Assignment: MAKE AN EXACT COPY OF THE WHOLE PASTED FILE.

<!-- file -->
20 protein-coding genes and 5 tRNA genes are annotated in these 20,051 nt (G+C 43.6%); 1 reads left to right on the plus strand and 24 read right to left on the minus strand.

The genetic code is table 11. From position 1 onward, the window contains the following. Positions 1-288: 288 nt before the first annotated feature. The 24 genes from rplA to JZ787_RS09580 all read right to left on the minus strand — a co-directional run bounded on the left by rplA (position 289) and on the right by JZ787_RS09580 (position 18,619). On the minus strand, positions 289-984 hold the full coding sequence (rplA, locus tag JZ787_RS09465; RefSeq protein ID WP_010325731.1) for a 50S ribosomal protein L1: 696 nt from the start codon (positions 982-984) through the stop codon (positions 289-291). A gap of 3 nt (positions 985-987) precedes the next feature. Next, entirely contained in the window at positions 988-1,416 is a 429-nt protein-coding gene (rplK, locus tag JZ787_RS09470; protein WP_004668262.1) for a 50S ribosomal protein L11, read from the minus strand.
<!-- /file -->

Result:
20 protein-coding genes and 5 tRNA genes are annotated in these 20,051 nt (G+C 43.6%); 1 reads left to right on the plus strand and 24 read right to left on the minus strand.

The genetic code is table 11. From position 1 onward, the window contains the following. Positions 1-288: 288 nt before the first annotated feature. The 24 genes from rplA to JZ787_RS09580 all read right to left on the minus strand — a co-directional run bounded on the left by rplA (position 289) and on the right by JZ787_RS09580 (position 18,619). On the minus strand, positions 289-984 hold the full coding sequence (rplA, locus tag JZ787_RS09465; RefSeq protein ID WP_010325731.1) for a 50S ribosomal protein L1: 696 nt from the start codon (positions 982-984) through the stop codon (positions 289-291). A gap of 3 nt (positions 985-987) precedes the next feature. Next, entirely contained in the window at positions 988-1,416 is a 429-nt protein-coding gene (rplK, locus tag JZ787_RS09470; protein WP_004668262.1) for a 50S ribosomal protein L11, read from the minus strand.